By Marialisa Calta
My father’s hometown, in the Italian Piedmont, the foothills of the Alps, inhabited the geography of my childhood dreams. Like J.M. Barrie’s Neverland, the town of Susa seemed, through my dad’s stories, like a place I knew. I felt like I could see my father, growing up there in the 1920s and ’30s, ping-ponging through the narrow streets from school to church to home, skinning his knees on the sharp cobblestones. In the summers he and his sister would hike mountain paths to small, alpine farms where they would sleep in haylofts, drink milk still warm from the cows and watch black-clad nonnas stir polenta in cauldronlike pots set over open hearths.
I could taste his childhood through the food that his mother, my Nonna, made—warm, creamy polenta with savory rabbit stew, red-wine risotto, gnocchi with bacon-scented tomato sauce and the tiny ravioli of the region known as agnolotti. My sister and I had grown up fighting over toasted heels of Parmesan cheese and the crispy browned bits of polenta that clung to the pot that we called “candy.” My aunt’s crisp biscotti—full of the hazelnuts that are ubiquitous in the region—were a regular treat.
My dad was long gone when my older daughter decided to spend her junior year of college in Florence, and in the spring of that year I decided to see Susa at last. Emotionally, this was risky; I was expecting to find, in the real Susa, the village etched on the map of childhood fantasy.
I was not disappointed. Flinging open the window at our hotel I felt the shock of recognition: ancient slate roofs and crumbling chimneys gave way, in the near distance, to the stony grandeur of the snow-covered Alps. I saw my dad’s school (housed in an 11th-century castle) and the Triumphal Arch (built in 8 B.C. to honor Caesar Augustus) through which he raced daily with his friends.
In shops and restaurants I found the agnolotti stuffed with veal and greens just like Nonna used to make, as well as the potato gnocchi, peppers sautéed in olive oil, the simple risottos, warm polenta and all those other specialties the women in my family cooked every Sunday.
To understand Piedmontese cooking, it helps to realize that the region is locked in on three sides by mountains—to the west by the French Alps, to the north by the Swiss Alps and to the south by the Ligurian mountains. Language, food and customs were heavily influenced by France; Turin, the largest Piedmontese city, was entirely French-speaking until the 1880s. Getting in and out of the region has, historically, been difficult and so Piedmont developed in relative isolation.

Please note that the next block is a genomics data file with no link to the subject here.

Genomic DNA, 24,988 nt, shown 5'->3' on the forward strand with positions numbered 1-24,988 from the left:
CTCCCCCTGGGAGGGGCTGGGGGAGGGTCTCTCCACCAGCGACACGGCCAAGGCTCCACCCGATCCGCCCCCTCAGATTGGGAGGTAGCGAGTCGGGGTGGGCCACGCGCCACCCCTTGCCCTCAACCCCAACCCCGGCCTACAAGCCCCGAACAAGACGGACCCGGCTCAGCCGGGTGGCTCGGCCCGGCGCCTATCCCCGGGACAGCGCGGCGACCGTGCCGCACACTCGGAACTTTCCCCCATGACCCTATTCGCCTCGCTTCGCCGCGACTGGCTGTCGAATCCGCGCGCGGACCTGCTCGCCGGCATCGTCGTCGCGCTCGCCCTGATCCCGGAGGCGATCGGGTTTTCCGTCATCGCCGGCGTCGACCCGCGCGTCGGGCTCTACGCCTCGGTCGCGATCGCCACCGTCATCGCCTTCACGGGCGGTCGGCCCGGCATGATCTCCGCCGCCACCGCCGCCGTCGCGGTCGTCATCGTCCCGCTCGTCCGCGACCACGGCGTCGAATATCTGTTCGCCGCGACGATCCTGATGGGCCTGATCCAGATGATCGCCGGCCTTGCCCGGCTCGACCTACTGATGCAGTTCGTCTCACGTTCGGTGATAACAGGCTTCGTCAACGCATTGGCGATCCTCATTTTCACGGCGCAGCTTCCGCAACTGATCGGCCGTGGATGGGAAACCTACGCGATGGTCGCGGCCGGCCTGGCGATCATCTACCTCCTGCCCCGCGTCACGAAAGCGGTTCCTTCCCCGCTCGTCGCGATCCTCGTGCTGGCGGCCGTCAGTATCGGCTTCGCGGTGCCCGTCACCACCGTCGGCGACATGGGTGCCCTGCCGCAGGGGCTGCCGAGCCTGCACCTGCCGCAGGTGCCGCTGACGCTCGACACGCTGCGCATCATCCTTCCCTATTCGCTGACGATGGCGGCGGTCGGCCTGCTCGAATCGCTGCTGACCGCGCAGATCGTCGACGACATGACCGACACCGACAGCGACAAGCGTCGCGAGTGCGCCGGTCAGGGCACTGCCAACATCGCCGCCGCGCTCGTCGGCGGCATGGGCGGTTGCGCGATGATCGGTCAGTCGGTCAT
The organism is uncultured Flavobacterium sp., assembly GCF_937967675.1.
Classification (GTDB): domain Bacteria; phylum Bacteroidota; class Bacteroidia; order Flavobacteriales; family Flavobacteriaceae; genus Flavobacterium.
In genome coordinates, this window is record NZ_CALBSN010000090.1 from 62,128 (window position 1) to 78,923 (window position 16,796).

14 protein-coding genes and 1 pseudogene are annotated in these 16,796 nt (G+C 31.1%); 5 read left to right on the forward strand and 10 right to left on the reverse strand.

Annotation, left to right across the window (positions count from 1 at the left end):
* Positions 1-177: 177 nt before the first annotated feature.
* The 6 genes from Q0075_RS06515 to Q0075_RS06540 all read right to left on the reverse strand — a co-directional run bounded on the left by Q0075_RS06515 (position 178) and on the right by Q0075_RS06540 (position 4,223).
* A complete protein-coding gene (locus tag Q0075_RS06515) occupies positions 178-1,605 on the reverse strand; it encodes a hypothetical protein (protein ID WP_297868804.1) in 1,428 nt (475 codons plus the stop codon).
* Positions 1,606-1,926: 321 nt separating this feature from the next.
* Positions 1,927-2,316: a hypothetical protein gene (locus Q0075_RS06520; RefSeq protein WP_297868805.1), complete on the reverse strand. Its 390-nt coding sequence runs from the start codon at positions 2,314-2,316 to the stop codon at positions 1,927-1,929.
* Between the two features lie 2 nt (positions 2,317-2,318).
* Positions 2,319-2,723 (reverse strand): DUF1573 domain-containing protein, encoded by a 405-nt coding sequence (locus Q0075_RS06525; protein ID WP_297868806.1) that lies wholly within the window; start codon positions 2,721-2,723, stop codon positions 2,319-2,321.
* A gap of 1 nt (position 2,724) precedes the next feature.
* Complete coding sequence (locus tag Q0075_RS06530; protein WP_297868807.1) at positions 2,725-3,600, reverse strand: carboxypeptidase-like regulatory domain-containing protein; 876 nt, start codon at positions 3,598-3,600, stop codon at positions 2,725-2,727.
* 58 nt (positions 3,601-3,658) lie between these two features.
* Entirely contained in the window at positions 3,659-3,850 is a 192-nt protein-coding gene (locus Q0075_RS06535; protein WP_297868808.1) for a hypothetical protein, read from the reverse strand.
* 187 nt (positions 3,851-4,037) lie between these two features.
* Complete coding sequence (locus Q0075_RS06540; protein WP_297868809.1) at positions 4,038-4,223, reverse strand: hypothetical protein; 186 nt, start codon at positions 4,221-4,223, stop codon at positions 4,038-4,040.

And the old ways persist, as they do in many of the countries around the Mediterranean. Although it is located just a couple of hours from the coast, it’s hard to find fish in Susa, unless it is salt cod, anchovies or lake fish, such as trout and eel. Instead, meat figures more prominently than in most Mediterranean cuisines, showing up in such dishes as the classic bollito misto—boiled beef, chicken and sausage served with a parsley sauce—and in an array of dried sausages that hunters and shepherds once took to the mountains for sustenance. Rice (in risotto), cornmeal (in polenta) and potatoes (in gnocchi) are as likely to serve as a mealtime starch as pasta. Dairy and eggs, staples on alpine farms, are used in many preparations. Mushrooms—especially porcini and truffles—add complex flavor to otherwise simple sauces.
Given its population of only 6,500, Susa seems to have an inordinate number of small markets, and we quickly found our favorites. At Dindo’s we bought provisions for our picnics in the town park: tiny red and green peppers stuffed with tuna and anchovies, thinly sliced prosciutto and various vegetables cooked in oil and garlic. At Favro’s bakery we munched on thin, hand-rolled grissini, or breadsticks, that are emblematic of the region. Pietrini’s offered delectable, jewel-like petit fours made of the classic Piedmontese combination of chocolate and hazelnuts.
Historically, the diet of Susa was a robust one, which fueled the local folks as they traveled up and down the high mountains. The unpretentious restaurants where we dined translate the local cuisine into many small courses: shaved slices of dried meats and sausages and lightly sauced pastas followed by meat or chicken. Vegetable dishes are invariably cooked; this is not a region for fresh salads. Dinner might begin with a small glass of vermouth—the spirit originated in nearby Turin in the 1700s. Desserts included budin (a dense chocolate pudding-cake) or a mousse of local chestnuts served with espresso and chased with a thimbleful of grappa.
For my taste buds, the visit was a trip back to my childhood. It prompted me to dust off some of my father’s family recipes, such as Hunter’s Chicken Stew and Hazelnut Cookies, and return to cooking some of the favorites of my—and my father’s—youth. When I bring these dishes to the table, I sometimes have a distinct feeling that a small boy with skinned knees has joined the feast. His cheeks are rosy from the crisp mountain air. He is digging in.
Marialisa Calta, a nationally syndicated food columnist, is a contributing editor for EatingWell.